Life is a fragile gift. We are given it and free to do with it as we will, but it is never really ours, is it? We can lose sight of that sometimes.
But then the earth shakes.
It shakes and it shakes and with every violent tremor we are reminded that this amazing gift that we have been given can so quickly be taken away. And if something can be so quickly ripped away from us how can we possibly claim ultimate ownership and control over it?
The taxi ambled down the empty street just as the sun started to recede behind the tall, downtown buildings. It passed by a few bars and night clubs facing each other from opposite ends of the street, just starting to open up as they began preparations for the busy Saturday night that wasn’t to be. But who could have known then what was to come?
A few seconds later it started. A slow rocking, back and forth, as if someone was pushing the car. But there was no one around. Then it got harder, more violent. Earthquake.
Then the power went. The sun had already set and as we shook harder and harder everything was suddenly bathed in darkness. We could see people start running out of all the buildings around us. Within seconds it was chaos. Then things started to fall.
Chunks of cement and large window panes came crashing to the street in front of us. Screams, running, confusion, crying.
To the left a mother was holding her little girl covered in blood, something wrapped around her head to protect an open wound from something that had fallen from above. Everyone looking up, trying to predict from where the debris would fall next, scrambling to find somewhere safe. Run to an open area? Run under something for protection? Some couldn’t seem to decide and just stood there, frozen, unable to move, unable to grasp what was going on.
And then it was over. The shaking stopped but that seemed to mean little, the damage was done. Just a few minutes away we learned that an overpass had collapsed and crushed a car that was underneath it. There was no way the driver had survived. News of the collapse and of the certain death spread quickly through the area. Little did we know that this would only be the first in a long night of gruesome damage reports from around the country, with a death toll that to this moment is at around 300 and still rising.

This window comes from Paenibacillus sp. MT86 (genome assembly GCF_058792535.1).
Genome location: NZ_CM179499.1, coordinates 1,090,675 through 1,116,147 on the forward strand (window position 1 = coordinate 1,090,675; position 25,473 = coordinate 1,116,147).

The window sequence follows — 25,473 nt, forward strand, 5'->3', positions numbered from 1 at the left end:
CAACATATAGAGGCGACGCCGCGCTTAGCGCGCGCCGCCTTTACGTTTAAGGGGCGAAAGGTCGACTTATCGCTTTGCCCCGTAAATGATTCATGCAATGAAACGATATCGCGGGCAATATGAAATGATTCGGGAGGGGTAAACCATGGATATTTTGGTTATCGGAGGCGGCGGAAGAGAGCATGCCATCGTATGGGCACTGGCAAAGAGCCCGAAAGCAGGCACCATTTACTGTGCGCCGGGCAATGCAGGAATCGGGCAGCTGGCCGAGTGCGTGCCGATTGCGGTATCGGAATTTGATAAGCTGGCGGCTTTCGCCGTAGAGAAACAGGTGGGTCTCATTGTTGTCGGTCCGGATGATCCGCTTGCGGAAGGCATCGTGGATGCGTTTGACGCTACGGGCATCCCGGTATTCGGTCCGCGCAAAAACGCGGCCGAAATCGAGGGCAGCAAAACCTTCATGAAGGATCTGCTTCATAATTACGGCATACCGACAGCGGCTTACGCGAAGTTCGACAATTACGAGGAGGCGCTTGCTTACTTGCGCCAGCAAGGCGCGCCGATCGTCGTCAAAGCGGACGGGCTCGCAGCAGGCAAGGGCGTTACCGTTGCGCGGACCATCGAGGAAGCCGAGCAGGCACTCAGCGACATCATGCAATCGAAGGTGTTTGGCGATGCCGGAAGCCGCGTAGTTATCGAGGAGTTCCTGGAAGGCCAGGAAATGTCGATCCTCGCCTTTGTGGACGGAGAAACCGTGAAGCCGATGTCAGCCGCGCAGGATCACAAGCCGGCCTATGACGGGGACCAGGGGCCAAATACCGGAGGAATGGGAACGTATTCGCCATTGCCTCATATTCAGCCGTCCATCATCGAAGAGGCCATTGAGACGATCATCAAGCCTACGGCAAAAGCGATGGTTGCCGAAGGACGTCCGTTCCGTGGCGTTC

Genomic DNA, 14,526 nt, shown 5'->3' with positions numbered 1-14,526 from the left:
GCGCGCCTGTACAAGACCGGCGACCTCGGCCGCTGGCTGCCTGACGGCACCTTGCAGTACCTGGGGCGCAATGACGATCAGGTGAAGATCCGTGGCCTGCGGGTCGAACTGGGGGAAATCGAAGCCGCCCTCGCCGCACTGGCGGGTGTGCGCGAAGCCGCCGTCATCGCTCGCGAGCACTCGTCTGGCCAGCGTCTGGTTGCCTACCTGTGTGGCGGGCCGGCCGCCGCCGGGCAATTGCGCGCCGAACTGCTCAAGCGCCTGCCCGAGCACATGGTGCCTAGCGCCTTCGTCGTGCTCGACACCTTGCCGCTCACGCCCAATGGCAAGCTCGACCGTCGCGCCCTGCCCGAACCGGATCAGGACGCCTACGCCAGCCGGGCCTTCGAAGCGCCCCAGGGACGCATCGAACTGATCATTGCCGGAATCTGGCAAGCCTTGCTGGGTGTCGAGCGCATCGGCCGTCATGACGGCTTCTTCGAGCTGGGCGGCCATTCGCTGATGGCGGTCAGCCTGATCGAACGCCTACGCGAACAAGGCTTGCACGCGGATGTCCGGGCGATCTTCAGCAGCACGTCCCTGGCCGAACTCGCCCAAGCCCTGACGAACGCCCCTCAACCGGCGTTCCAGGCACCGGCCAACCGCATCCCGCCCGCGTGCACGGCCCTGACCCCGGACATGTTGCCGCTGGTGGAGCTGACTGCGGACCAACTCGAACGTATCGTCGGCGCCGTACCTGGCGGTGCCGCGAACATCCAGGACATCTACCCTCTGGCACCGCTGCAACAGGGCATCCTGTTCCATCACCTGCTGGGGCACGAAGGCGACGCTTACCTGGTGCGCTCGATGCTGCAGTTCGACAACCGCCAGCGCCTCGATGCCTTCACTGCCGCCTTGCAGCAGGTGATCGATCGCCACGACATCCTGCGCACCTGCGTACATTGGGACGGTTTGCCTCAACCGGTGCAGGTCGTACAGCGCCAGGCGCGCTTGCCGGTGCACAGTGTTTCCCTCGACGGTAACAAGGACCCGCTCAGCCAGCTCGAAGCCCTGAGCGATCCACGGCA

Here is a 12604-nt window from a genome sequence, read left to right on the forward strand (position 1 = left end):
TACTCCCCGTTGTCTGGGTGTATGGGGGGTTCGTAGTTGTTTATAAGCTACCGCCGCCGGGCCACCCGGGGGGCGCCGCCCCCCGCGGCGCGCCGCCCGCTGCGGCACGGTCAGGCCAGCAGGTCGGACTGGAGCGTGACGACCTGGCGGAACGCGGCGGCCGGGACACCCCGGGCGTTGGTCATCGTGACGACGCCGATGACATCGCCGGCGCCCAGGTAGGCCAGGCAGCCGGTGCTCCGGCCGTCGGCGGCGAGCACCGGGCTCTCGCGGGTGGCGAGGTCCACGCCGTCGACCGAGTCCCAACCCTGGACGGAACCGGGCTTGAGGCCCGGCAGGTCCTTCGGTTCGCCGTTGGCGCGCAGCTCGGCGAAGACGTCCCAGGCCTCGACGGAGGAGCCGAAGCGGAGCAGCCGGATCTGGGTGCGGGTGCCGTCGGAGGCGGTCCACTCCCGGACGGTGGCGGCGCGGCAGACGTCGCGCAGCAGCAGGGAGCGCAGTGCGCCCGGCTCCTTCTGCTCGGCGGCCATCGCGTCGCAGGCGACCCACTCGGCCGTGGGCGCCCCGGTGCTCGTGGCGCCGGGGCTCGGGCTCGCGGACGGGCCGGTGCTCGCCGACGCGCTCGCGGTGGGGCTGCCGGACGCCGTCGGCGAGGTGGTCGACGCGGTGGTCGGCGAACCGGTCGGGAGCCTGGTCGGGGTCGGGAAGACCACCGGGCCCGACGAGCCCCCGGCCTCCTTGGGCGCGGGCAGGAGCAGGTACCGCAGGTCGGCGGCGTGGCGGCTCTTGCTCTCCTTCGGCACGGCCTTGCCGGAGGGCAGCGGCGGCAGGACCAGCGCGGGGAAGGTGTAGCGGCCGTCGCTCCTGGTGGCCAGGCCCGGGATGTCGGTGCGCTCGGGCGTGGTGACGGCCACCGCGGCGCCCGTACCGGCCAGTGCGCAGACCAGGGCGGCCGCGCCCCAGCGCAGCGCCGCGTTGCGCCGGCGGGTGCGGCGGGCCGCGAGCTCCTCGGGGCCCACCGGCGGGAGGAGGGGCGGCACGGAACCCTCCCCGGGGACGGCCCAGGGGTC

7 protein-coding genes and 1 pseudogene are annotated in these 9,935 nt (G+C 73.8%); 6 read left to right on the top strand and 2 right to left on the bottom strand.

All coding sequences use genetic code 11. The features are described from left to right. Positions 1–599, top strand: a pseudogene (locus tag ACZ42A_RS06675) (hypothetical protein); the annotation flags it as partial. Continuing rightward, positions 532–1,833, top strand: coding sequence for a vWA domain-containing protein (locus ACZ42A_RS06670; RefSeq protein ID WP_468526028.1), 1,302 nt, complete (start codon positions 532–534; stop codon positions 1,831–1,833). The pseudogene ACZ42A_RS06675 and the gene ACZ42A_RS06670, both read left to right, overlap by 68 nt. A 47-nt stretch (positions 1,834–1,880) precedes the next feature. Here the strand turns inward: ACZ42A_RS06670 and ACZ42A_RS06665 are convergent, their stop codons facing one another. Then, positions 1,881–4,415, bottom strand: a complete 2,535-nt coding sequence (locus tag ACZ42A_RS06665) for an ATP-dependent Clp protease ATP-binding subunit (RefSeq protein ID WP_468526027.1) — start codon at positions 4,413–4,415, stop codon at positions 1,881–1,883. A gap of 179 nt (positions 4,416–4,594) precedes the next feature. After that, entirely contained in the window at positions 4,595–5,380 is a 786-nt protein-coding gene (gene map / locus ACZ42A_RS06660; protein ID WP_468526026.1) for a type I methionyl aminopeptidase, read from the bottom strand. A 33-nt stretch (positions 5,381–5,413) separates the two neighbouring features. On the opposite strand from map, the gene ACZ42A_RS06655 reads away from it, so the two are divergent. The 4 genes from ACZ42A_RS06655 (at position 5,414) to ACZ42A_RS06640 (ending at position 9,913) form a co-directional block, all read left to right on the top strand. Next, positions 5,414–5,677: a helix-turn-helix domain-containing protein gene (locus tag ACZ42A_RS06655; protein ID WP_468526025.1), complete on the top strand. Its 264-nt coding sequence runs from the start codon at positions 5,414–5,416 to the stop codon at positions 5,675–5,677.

I don’t want this to seem like a sensationalised report of a near-death experience I went through, because that’s not what happened. Was I in danger? Sure. But as news came flooding in from around the country we all began to realise that our experience was mild compared to what happened in some places. The 7.8 magnitude earthquake, much bigger than the 6.2 quake that hit Japan just a few days earlier, caused horrific damage in some of Ecuador’s coastal cities who were closer to the epicentre. People lost everything. Their tears are still wetting the rubble that used to be their homes, piles of cement and wood that now only house the bodies of those trapped inside. That is the unsensationalised reality of what happened.
Life is a fragile gift that does not really belong to us. But then who does it belong to, if not us? Well, I think the answer is that it belongs to those around us, because without them our lives lack meaning.
This became abundantly clear as soon as the shaking stopped and everyone’s first reaction was to call their loved ones to check up on them. To run home and make sure everyone was alright. People were more worried about not being able to get a hold of a family member or a friend than they were about the very real possibility of dangerous after-shocks. Their own lives took a back seat to the worries about the lives of the ones they loved.
It is absolutely amazing how a disaster that literally tears the earth apart has brought people together in solidarity for one another. Regional rivalries and provincial divides have no power in a population that realises their strength and resilience when they come together.
Is there fear? Of course. Is there sadness and sorrow? Absolutely. But above all there is a feeling of what it means to be Ecuadorian, of what it means to be from the land of the Condor, the land of Mount Chimborazo, king of the Andes, the land that joins the Amazon, the Andes and the Pacific coast under one beautiful tri-coloured flag, under one strong name: Ecuador.
And so we mourn, but as we mourn we give thanks, we reach out and take the hand of the one to our left and the hand of the one to our right and we march forward doing what we can to rebuild the physical world around us as we come to realise that the invisible world of our collective has never been stronger.
Our lives are fragile gifts that we have the immense honour and joy to share with and give to each other, ensuring we are never left empty handed, even when the world shakes and our walls come crumbling down around us.